Derivation of Hag By Kathleen Kaufman At San Diego Comic Con, the awesome Brendan Reichs joked that “I wrote a book about my mom and named it Hag.”    He wasn’t wrong, the reaction to the title has sparked immediate and sometimes negative reactions.  We think of Hag as an insult, an ugly old woman, an unwanted creature, witch with a wart on the end of her nose.   It’s all around not something you want to be called.    Or is it?  The derivation of Hag goes back and back.   It is one of very few words that have no masculine form, it is a distinctly female term, used all the way back in the thirteenth…

  • Ladies of Horror Fiction celebrates Body Horror
    Guest Post

    Guest Post: Busting a Gut: Body Horror, Humor, and the Meaning of Life by Amy Vaughn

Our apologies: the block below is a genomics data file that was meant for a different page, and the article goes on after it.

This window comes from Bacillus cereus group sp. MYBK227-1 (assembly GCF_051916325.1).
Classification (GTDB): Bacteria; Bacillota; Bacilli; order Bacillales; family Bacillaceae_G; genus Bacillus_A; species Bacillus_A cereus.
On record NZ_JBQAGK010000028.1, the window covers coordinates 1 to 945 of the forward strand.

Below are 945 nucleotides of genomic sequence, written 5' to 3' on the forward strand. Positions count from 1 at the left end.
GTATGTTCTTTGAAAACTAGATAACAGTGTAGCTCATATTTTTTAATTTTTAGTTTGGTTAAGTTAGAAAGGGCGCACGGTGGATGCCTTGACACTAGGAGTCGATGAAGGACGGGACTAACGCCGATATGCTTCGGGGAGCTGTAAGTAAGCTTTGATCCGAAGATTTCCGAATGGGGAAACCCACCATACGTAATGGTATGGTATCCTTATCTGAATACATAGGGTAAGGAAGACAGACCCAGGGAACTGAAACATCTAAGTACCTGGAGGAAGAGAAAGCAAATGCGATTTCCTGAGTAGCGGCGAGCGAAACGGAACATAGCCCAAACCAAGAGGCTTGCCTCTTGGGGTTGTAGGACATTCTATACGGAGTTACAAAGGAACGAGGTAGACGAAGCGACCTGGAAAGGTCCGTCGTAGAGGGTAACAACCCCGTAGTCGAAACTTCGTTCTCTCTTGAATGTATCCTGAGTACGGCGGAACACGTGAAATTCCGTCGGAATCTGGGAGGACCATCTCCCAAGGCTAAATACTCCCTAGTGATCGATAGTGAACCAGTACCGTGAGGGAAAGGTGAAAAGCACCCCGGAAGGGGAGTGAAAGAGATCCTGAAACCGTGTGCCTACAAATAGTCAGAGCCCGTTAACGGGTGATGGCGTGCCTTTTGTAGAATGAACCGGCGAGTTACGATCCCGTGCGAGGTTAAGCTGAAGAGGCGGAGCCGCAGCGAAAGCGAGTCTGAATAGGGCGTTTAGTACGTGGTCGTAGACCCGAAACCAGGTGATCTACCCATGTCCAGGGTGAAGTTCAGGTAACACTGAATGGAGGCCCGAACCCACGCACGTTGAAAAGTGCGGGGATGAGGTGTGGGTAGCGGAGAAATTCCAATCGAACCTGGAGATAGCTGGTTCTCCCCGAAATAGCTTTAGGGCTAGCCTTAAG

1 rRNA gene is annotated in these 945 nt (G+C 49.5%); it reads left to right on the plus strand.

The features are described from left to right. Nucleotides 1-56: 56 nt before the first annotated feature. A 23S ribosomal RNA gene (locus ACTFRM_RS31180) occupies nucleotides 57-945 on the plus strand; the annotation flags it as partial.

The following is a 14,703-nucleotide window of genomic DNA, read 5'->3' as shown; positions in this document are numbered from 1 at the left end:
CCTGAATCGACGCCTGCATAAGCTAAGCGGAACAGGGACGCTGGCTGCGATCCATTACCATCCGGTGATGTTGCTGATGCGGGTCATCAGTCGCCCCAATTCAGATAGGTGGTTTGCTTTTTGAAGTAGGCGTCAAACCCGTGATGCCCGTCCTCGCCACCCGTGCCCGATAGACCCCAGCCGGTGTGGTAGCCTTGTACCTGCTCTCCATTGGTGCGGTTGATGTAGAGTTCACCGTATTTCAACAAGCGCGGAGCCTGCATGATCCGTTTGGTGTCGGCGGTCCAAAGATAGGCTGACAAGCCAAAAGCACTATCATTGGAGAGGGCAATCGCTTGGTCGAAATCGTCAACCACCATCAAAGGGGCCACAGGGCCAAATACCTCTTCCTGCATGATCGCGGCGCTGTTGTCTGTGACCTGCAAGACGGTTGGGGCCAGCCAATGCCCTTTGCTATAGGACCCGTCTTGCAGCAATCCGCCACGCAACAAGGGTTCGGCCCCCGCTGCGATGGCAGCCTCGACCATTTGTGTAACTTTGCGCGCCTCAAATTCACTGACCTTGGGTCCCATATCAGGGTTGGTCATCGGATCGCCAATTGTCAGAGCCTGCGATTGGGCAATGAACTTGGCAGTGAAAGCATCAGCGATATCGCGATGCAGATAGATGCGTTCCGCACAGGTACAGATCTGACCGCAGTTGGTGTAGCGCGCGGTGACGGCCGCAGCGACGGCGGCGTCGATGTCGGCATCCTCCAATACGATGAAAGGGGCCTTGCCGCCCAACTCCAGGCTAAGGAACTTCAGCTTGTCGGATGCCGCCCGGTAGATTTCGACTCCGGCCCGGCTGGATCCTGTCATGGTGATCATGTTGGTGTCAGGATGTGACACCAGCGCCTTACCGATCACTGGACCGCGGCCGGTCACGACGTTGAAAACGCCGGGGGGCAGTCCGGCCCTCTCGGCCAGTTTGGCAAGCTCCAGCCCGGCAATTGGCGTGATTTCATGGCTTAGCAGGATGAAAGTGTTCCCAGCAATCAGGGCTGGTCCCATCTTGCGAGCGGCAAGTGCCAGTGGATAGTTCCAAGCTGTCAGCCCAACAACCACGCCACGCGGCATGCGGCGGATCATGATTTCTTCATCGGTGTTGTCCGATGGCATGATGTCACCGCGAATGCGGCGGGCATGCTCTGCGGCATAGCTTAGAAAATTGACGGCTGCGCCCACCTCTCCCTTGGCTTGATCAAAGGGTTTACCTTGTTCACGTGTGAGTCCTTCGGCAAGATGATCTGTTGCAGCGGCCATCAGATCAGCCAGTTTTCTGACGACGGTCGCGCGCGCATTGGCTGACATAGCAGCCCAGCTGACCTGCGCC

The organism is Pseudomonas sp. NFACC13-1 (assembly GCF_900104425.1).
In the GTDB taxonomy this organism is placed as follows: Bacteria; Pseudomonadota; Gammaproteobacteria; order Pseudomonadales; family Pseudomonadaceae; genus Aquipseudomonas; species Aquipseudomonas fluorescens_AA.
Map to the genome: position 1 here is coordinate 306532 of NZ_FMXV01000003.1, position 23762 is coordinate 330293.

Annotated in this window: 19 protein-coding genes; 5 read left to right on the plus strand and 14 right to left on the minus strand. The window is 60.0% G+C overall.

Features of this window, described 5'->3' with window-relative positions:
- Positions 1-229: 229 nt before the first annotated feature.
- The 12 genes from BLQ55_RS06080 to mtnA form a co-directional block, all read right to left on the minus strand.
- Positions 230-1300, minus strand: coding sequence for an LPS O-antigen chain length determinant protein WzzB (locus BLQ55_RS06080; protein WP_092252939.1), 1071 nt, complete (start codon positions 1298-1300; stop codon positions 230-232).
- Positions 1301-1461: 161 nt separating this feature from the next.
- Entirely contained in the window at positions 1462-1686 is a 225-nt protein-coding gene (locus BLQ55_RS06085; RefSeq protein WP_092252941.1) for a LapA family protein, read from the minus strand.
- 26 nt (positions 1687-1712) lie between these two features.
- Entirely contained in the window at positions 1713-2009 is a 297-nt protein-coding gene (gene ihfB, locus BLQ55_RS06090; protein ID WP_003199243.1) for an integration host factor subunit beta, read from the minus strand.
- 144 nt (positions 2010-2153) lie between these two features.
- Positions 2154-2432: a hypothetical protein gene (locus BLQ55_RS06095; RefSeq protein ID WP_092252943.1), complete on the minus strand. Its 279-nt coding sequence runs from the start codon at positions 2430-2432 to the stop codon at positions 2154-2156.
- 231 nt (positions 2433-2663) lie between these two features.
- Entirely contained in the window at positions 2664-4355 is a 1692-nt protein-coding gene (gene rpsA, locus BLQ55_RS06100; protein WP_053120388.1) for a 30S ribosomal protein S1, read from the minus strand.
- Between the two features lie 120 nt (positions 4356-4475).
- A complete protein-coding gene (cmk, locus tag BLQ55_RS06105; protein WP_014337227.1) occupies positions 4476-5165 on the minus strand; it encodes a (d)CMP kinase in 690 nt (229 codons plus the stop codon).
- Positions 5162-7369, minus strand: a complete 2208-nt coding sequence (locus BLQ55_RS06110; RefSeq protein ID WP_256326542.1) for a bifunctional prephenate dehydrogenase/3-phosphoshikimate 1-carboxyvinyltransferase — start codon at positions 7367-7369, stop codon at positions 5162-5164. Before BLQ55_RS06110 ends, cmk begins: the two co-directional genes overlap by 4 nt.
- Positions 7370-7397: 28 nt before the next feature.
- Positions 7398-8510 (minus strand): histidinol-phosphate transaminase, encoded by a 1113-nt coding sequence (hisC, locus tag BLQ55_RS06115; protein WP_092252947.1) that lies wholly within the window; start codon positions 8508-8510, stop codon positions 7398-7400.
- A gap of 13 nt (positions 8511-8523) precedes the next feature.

Bodies are a horror show.* Slice open our bumpy, hairy surfaces, and bright reds, deep purples, and fatty yellows spill out. Inside, we are weird and squishy and complicated, and oh-so-much more fragile than we wish we were.  We are our bodies. No shit, huh? But give me a second here. There are at least three different ways this statement is true, and each of them will provoke a fear response if threatened.  First, and most straightforwardly, we are our bodies in the corporeal sense: without them we die. Second, we depend on our bodies for our identity, for who we think we are and for how we present ourselves…

  • Ladies of Horror Fiction celebrates Body Horror
    Guest Post

    Guest Post: Why Body Horror, or, Why Do We Entertain Ourselves with Grotesque Mutations, Demonic Gestation, Parasitic Infections, and Ghastly Mutilations By Christa Carmen